Call for papers – Governing (African) borders, security and migration: challenges and opportunities


Date: Monday 14 October – Tuesday 15 October 2024

Venue: Alisa Hotel, 21 Dr. Issert Road, North Ridge, Accra, Ghana

Scientific coordinators: Amanda Coffie (Uni. of Ghana, LECIAD), Frederick Boamah (Univ of Ghana, LECIAD), Andrew Geddes (MPC, EUI), Stephanie Hofmann (GGP, EUI)

The conference is jointly convened by the European University Institute’s Migration Policy Centre (MPC) and Global Governance Programme (GGP) and the Legon Centre for International Affairs and Diplomacy (LECIAD), University of Ghana.

We invite papers for an interdisciplinary workshop that will address the meanings and effects of legal, political, economic, social and cultural borders in African and international politics. It is well-known that legal borders on the African continent are colonial legacies and possess a high level of uncertainty with, for example, only a third of legal borders in sub-Saharan Africa being clearly demarcated. But not all borders manifest themselves the same way. Depending, on the category of  border, location and actor we focus on, they are either targets of contestation or of solidification. And their meanings have changed over time. 

The African Union has identified ill-defined borders and potential sources of conflict (linked to e.g. natural resources) as a key challenge. A perception of the porousness of African borders and of the scope for large-scale migration from Africa to Europe has underpinned major interventions by the European Union and its member states that have led them to ‘externalise’ their migration policies to African countries that aim to reinforce borders and border security. But the EU is not the only actor that is trying to shape politics on the African continent as the United States of America, Russia and China are also intervening on the bilateral and regional levels. This has clear implications for migration and mobility as well as for human rights and the protection of people displaced by conflict and persecution. These top-down interventions may neglect or even confound the long-established networks based on trade or pastoral activities that operate across borders and can be engines of economic growth and creativity. Borders thus play a central role in the production of two key and interlinked issues in African and global politics: (in)security and human migration. The nexus between (in)security and migration is connected to the presence of borders that delineate and demarcate between territories and peoples while also playing a powerful role in structuring social and political relations in ways that can play out across various levels from the international to the more micro-processes associated with everyday practices at border regions.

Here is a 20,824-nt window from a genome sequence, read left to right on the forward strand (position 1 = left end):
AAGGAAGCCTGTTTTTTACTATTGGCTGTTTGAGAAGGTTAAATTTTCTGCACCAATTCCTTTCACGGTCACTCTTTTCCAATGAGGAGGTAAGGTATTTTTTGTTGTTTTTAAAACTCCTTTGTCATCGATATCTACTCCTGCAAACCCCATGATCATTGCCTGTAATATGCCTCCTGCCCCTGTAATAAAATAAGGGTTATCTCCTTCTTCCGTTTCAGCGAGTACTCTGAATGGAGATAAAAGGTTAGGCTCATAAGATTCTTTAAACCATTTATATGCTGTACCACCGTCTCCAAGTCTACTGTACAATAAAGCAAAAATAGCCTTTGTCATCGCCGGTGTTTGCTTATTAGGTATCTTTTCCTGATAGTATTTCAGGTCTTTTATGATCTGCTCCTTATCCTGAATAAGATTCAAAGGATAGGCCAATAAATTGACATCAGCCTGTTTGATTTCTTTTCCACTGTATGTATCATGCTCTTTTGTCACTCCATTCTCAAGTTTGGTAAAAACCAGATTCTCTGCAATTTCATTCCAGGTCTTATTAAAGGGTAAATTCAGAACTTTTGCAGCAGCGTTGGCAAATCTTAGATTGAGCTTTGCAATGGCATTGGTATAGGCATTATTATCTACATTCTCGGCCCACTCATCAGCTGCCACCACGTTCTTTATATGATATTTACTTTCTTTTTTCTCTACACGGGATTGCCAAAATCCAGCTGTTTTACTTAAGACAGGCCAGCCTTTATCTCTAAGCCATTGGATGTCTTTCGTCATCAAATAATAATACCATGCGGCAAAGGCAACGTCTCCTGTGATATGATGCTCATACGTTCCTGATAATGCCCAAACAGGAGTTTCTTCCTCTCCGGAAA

We invite papers from a variety of disciplinary perspectives that interrogate the social, economic, political,  cultural and historical meaning given to borders; the ways in which borders both shape and are shaped by the nexus between (in)security and human migration; and, the ways in which borders and border politics are integrated as concerns at various levels across political systems from the local to the international in African countries. This could potentially include papers that focus on

  • Case studies on African border regions addressing the security-migration nexus
  • The impact of (in)security and human migration on challenges such as the climate crisis
  • Gendered perspectives on borders, security, and migration
  • The role of regional and international dynamics, including the influence of Africa’s regional and sub-regional organizations (e.g., African Union, ECOWAS) and external organisations (e.g., United Nations, EU ) on the security-migration nexus
  • Border securitization impact on economic opportunities, including continental trade

We are keen to encourage work that seeks to combine new conceptual and empirical insights and also those that bridge the knowledge-action gap. Participants will also discuss post-workshop publication plans that could include book projects, a special issue series or other relevant opportunities.


The paper proposal should include a title, the names and institutional affiliations of all authors, an indication of which author(s) will be presenting at the workshop, and abstract of no more than 400 words.

Fees and funding

Up to 12 grants up to the value of €500 will be available to cover travel and accommodation awarded to paper presenters applying from low-income and lower-middle-income economies with additional funding available on the basis of need for outstanding applicants. Please indicate on your registration form if you would require support to attend the conference and provide a short justification.


Deadline for paper proposals: 29 March 2024.

Communication of accepted papers: 30 April 2024.

Deadline for submission of papers: 14 September 2024.

Apply here.